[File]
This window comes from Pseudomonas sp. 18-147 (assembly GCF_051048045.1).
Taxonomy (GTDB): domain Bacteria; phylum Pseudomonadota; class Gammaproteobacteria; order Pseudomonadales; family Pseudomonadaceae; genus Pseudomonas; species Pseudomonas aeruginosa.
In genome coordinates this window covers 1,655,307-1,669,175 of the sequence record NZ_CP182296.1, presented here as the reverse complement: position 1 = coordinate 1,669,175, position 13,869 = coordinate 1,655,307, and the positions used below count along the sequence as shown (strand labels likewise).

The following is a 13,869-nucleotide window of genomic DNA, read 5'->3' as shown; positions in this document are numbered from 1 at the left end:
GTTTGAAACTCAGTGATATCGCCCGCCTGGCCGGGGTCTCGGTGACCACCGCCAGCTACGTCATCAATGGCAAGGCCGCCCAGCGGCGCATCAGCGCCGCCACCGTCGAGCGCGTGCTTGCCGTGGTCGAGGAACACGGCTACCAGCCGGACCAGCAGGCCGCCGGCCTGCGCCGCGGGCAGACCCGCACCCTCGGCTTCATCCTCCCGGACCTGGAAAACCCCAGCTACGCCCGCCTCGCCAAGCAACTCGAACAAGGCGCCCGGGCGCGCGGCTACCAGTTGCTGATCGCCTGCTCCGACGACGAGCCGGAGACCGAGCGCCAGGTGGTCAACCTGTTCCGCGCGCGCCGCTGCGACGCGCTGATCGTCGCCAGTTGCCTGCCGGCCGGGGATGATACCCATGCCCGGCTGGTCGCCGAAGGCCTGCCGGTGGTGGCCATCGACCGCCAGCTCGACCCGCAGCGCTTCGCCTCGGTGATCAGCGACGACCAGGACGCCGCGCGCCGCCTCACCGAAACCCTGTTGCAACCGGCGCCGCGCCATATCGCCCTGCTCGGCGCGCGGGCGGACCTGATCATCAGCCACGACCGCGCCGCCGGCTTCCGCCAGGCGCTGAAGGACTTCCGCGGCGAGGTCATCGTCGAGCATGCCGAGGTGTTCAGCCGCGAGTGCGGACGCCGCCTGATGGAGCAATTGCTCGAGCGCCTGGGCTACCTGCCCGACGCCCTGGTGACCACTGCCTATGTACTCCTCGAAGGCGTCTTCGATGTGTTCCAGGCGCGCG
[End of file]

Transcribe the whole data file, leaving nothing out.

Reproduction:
This window comes from Pseudomonas sp. 18-147 (assembly GCF_051048045.1).
Taxonomy (GTDB): domain Bacteria; phylum Pseudomonadota; class Gammaproteobacteria; order Pseudomonadales; family Pseudomonadaceae; genus Pseudomonas; species Pseudomonas aeruginosa.
In genome coordinates this window covers 1,655,307-1,669,175 of the sequence record NZ_CP182296.1, presented here as the reverse complement: position 1 = coordinate 1,669,175, position 13,869 = coordinate 1,655,307, and the positions used below count along the sequence as shown (strand labels likewise).

The following is a 13,869-nucleotide window of genomic DNA, read 5'->3' as shown; positions in this document are numbered from 1 at the left end:
GTTTGAAACTCAGTGATATCGCCCGCCTGGCCGGGGTCTCGGTGACCACCGCCAGCTACGTCATCAATGGCAAGGCCGCCCAGCGGCGCATCAGCGCCGCCACCGTCGAGCGCGTGCTTGCCGTGGTCGAGGAACACGGCTACCAGCCGGACCAGCAGGCCGCCGGCCTGCGCCGCGGGCAGACCCGCACCCTCGGCTTCATCCTCCCGGACCTGGAAAACCCCAGCTACGCCCGCCTCGCCAAGCAACTCGAACAAGGCGCCCGGGCGCGCGGCTACCAGTTGCTGATCGCCTGCTCCGACGACGAGCCGGAGACCGAGCGCCAGGTGGTCAACCTGTTCCGCGCGCGCCGCTGCGACGCGCTGATCGTCGCCAGTTGCCTGCCGGCCGGGGATGATACCCATGCCCGGCTGGTCGCCGAAGGCCTGCCGGTGGTGGCCATCGACCGCCAGCTCGACCCGCAGCGCTTCGCCTCGGTGATCAGCGACGACCAGGACGCCGCGCGCCGCCTCACCGAAACCCTGTTGCAACCGGCGCCGCGCCATATCGCCCTGCTCGGCGCGCGGGCGGACCTGATCATCAGCCACGACCGCGCCGCCGGCTTCCGCCAGGCGCTGAAGGACTTCCGCGGCGAGGTCATCGTCGAGCATGCCGAGGTGTTCAGCCGCGAGTGCGGACGCCGCCTGATGGAGCAATTGCTCGAGCGCCTGGGCTACCTGCCCGACGCCCTGGTGACCACTGCCTATGTACTCCTCGAAGGCGTCTTCGATGTGTTCCAGGCGCGCG